A new bill could mean liquor drinks at Joseph P. Riley Jr. Park

Boozy Baseball


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  • Sam Spence

You know what they say, a baseball game just isn't a baseball game without a gin and tonic. What? No one says that? Well, they might soon. Last week the South Carolina House committee passed S.334, a bill that would allow liquor to be sold in minor league baseball parks across the state.

Prior to the bill, liquor could only be sold at tennis events — namely Volvo Car Open — but S.334 would expand that to allow liquor to be sold at all four minor league fields in the state which Dave Echols, President of the RiverDogs, says only makes sense.

"Why you can do it at Family Circle Cup [now called Volvo Car Open] and not here seems out of consistency," Echols says. Should the bill become law, Echols said that the RiverDogs would look to take advantage of serving liquor at Joe Riley Jr. Park.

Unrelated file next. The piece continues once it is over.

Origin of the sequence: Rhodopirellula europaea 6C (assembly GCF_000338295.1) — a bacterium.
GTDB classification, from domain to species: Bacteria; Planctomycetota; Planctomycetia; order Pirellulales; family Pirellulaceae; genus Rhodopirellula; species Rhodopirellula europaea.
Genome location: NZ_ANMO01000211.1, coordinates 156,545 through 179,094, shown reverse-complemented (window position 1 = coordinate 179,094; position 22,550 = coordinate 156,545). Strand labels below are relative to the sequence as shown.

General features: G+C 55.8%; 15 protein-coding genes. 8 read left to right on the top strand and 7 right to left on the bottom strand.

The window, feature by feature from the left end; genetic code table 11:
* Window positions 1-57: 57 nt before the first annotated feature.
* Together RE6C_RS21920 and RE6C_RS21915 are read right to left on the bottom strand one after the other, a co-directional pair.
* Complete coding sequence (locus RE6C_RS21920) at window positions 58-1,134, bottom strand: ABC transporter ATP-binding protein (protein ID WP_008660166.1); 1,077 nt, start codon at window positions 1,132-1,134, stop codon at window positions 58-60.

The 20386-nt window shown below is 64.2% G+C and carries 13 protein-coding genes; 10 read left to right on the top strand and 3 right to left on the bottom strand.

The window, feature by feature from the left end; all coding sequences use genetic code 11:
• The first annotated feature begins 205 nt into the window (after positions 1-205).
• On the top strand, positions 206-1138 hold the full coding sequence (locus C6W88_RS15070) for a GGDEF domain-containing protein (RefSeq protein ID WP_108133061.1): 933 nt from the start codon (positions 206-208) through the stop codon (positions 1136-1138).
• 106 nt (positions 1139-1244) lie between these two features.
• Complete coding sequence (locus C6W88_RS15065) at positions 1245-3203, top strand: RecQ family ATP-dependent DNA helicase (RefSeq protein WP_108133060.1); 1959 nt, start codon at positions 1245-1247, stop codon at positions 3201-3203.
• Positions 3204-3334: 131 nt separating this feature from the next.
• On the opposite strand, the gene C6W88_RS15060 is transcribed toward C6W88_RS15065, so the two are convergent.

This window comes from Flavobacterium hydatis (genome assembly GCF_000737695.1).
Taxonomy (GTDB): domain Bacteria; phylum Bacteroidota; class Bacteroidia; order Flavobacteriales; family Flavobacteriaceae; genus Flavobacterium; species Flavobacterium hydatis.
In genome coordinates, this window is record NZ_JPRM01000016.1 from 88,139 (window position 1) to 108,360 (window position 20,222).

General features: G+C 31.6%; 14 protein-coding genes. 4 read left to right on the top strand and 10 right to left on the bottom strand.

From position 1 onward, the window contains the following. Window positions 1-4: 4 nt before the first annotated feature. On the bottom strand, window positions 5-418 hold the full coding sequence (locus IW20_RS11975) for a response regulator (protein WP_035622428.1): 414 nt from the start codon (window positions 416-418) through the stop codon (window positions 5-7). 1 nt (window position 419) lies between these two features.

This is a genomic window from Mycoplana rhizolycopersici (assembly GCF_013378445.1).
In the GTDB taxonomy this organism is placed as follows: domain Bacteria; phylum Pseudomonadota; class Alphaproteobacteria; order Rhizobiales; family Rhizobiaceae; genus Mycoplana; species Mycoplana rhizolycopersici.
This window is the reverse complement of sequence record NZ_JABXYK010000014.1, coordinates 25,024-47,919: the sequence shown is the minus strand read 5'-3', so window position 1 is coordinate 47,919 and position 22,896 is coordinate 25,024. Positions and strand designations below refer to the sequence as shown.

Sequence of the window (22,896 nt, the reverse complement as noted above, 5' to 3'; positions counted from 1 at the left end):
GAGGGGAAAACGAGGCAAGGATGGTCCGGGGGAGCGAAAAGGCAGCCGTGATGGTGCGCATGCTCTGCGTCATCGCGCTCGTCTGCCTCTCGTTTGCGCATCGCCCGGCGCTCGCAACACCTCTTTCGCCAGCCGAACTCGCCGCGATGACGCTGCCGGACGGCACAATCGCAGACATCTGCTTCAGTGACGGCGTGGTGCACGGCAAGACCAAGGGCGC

Currently the ballpark serves liquor within designated areas, including the new Riley Park Club. "If you have a functioning kitchen and seating for x amount, that's enclosed, you can get your liquor license," he says. "We met that criteria for the Club." Inside the luxe space, the all-inclusive ticket provides for some complimentary beer and wine, with cocktails for an additional fee.

In the general seating area, however, it's beers or beer milkshakes for RiverDogs fans. But Echols doesn't see why watching a game while enjoying, say, an Old Fashioned would be any less appealing to Charleston fans.

"I think it's something we'd take a real strong look at," he says. "To be able to serve a Firefly drink that's homegrown that has appeal to everybody. It wouldn't be a situation where you'd go to every concession stand and get a liquor drink. We'd do a strategic point of sale placement."

In addition to allowing for liquor at baseball complexes, S.334 also has an amendment to change the way South Carolina issues liquor licenses. Current regulations only allow a liquor store three liquor licenses, but the bill has changed that to nine following the South Carolina Supreme Court ruling that last month deemed the law unconstitutional.

The bill will move to the House floor this week.


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